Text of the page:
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April 30, 2018 4:30 PM, EDT

Deaf Washington Man Finally Can Follow in Grandfather’s Footsteps as a Truck Driver

Justin Brooks has dreamed of the open road since he was a young child, riding along in the front seat of his grandfather’s truck on shipping routes.

But it wasn’t until several years ago that Brooks was even eligible for a commercial driver license. The 37-year-old Spokane, Wash., native has been totally deaf since birth, a disability that long disqualified him from following in his grandfather’s footsteps.

This month, Brooks became the first deaf student to graduate from Spokane Community College’s commercial driving program, and he departed on April 27 to Kansas City, Mo., where he has secured a job with a major trucking company.

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Speaking through a sign-language interpreter last week, Brooks explained how he began pursuing a federal disability waiver nearly a year ago, which allowed him to forgo a hearing examination that would typically accompany SCC’s four-week driving course.

“The college provided interpreters to make sure I had access,” Brooks said. “Everything was ready to go when I got the final approval.”

School officials made sure all course materials were in writing and placed a large, fish-eye mirror on the dashboard of a semitruck used for training students. That way, while Brooks was in the driver’s seat, he could understand the instructor by watching an interpreter who was seated behind him.

“He was a great student,” said driving instructor Ted Buit. “He already had a great understanding of how the tractor and trailer worked in conjunction with one another, and what to look for. It made my life easy as an instructor.”

Brooks and the interpreters also made up some signs of their own to quickly communicate special truck-driving terms, said Sally Hillebrandt, a supervisor with SCC’s Disability Support Services.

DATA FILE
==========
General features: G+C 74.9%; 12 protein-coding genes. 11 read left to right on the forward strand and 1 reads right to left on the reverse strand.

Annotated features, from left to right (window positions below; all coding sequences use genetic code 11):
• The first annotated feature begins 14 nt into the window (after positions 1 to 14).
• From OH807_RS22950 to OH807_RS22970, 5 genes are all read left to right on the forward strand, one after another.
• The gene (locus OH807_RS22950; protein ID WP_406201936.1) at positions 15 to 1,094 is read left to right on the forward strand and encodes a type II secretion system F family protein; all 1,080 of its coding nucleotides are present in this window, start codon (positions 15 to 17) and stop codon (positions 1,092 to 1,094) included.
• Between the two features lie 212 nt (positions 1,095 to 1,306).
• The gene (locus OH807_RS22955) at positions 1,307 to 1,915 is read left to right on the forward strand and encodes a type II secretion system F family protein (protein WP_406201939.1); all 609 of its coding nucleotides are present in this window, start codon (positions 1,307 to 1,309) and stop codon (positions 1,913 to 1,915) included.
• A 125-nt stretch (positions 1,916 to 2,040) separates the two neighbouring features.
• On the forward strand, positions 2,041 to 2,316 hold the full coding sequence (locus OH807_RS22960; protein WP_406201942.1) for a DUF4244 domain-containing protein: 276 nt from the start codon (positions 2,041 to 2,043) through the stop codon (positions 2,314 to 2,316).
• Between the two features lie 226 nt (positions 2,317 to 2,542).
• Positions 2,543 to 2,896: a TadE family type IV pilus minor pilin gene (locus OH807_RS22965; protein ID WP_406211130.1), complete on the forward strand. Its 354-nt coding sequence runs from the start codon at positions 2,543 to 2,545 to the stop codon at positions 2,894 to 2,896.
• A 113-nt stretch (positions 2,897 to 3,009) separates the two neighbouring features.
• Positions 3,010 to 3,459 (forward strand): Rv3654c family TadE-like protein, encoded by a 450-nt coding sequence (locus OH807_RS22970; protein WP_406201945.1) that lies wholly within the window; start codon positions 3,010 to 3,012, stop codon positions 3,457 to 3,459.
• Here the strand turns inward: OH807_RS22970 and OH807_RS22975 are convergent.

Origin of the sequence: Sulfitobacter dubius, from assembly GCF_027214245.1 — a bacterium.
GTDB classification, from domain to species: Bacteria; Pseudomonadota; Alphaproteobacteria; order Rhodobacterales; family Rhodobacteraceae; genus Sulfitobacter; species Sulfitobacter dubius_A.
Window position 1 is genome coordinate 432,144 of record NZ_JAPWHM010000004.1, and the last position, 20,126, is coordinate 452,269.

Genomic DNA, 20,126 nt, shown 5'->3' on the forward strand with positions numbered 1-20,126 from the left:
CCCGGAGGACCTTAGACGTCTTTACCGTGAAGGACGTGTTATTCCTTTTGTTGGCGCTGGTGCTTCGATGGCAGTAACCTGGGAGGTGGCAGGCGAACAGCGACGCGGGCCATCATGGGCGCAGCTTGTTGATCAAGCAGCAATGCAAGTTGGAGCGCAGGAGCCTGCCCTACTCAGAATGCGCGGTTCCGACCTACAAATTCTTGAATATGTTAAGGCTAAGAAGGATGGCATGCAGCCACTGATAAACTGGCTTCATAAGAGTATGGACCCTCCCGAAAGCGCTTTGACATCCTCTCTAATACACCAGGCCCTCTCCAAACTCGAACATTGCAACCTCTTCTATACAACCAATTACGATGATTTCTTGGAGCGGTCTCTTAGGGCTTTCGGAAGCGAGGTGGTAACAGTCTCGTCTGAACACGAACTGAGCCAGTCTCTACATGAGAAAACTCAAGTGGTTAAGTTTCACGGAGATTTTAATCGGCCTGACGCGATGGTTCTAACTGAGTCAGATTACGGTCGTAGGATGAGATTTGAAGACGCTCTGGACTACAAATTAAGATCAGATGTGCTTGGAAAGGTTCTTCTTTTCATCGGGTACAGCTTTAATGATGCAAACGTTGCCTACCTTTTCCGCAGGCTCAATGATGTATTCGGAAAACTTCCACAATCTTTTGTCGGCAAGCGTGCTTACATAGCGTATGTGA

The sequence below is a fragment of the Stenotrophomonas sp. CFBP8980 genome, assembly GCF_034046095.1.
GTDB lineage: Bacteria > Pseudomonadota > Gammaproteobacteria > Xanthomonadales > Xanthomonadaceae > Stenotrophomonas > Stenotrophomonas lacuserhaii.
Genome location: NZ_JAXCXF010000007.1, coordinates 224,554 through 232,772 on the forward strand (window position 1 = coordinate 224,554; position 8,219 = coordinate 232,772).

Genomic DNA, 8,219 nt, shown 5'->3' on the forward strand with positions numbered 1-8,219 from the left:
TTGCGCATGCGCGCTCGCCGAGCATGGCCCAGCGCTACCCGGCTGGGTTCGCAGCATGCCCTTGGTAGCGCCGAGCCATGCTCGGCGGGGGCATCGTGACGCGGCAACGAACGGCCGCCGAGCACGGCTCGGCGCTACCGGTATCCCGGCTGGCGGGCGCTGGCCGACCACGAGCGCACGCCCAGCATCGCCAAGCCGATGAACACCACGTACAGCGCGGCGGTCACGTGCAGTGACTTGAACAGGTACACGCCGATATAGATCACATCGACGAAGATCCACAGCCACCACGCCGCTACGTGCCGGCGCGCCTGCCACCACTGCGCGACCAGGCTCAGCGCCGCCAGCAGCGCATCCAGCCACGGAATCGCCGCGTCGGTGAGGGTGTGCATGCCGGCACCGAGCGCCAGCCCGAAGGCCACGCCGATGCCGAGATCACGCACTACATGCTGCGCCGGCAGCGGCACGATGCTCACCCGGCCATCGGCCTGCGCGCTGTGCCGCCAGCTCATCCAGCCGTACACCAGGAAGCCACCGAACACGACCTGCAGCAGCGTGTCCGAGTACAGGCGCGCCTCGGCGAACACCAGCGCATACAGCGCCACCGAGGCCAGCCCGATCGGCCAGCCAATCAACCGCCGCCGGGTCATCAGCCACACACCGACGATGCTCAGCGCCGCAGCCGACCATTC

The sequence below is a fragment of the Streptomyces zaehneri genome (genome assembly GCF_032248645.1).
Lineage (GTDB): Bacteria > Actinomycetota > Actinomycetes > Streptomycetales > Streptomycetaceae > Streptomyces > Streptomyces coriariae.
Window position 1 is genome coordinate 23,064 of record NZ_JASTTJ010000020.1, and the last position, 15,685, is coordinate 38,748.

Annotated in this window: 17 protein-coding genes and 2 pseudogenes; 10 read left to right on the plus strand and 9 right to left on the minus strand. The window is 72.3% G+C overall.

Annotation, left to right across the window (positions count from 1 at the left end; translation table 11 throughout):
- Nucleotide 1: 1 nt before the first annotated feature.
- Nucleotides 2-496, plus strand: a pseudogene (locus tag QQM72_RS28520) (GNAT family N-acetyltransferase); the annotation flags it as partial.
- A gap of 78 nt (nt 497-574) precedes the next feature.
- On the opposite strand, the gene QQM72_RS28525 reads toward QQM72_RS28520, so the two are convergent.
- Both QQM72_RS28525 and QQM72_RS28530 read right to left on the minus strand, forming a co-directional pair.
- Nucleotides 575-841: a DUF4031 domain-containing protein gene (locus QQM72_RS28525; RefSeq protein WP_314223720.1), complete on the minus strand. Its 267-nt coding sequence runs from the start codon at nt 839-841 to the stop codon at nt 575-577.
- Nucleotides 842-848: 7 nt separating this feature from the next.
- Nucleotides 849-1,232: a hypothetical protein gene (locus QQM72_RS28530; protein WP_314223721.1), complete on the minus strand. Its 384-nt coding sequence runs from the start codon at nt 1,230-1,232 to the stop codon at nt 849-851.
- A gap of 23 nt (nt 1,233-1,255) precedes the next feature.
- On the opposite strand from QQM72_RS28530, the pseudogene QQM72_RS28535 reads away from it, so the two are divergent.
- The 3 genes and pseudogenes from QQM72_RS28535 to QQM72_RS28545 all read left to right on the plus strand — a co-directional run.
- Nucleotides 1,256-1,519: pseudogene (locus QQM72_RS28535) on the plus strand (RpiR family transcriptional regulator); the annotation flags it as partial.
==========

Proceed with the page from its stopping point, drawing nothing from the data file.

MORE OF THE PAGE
The disability office has been accommodating students with hearing impairment for decades, but almost always in a classroom setting.

“The logistics with truck driving is obviously a little bit different than the average environment because you’ve got somebody behind the wheel,” Hillebrandt said.

With his commercial driver license, Brooks joins hundreds of other deaf people who have become truckers since the Federal Motor Carrier Safety Administration, a division of the U.S. Department of Transportation, changed its policy in 2013 under pressure from advocacy groups.

“It took a lot of hard work on the part of the National Association of the Deaf to teach the trucking community, that whole industry, that deaf people can drive a truck and are very, very safe,” Hillebrandt said.

The National Association of the Deaf has cited research showing deaf drivers are just as safe as hearing drivers, in part because they are not distracted by noises such as the loud vibrations inside the cabs of big rigs.

“It’s the same as me driving my car,” said Brooks, who got his standard license when he was 16. “You know, I use my eyes a lot, and I’m checking the mirrors constantly to see traffic around me.”

He dismissed the idea that he must be able to hear the sirens on approaching emergency vehicles — that’s what the flashing lights are for.

“If I’m checking my mirrors, I’m going to see those flashing lights,” he said. “I think I actually use my eyes more than a person who can hear.”

Another advocacy group, Deaf Truckers United, has compiled on its website a list of news articles about deaf people who have earned their commercial licenses. For example, there’s the Wyoming man who had to go to Texas to find a school that could train him, and the woman from the suburbs of Chicago who toiled to become a trucker like her father and grandfather.

Brooks said he inquired about a trucking career after graduating from high school in 1999 and was told it wasn’t possible. Ever since, he said, he has bounced from one unsatisfying restaurant job to the next.

“I really didn’t like it,” he said. “I need a job where I can get out more, and that’s why I decided to go back to school.”

Brooks praised SCC for making the driving program accessible to him, and he looks forward to hitting the road soon in a long flatbed or a commercial van.

“They thought it might be challenging, but it really did go quite smoothly,” he said. “This school, I feel, is really a great place for deaf students.”

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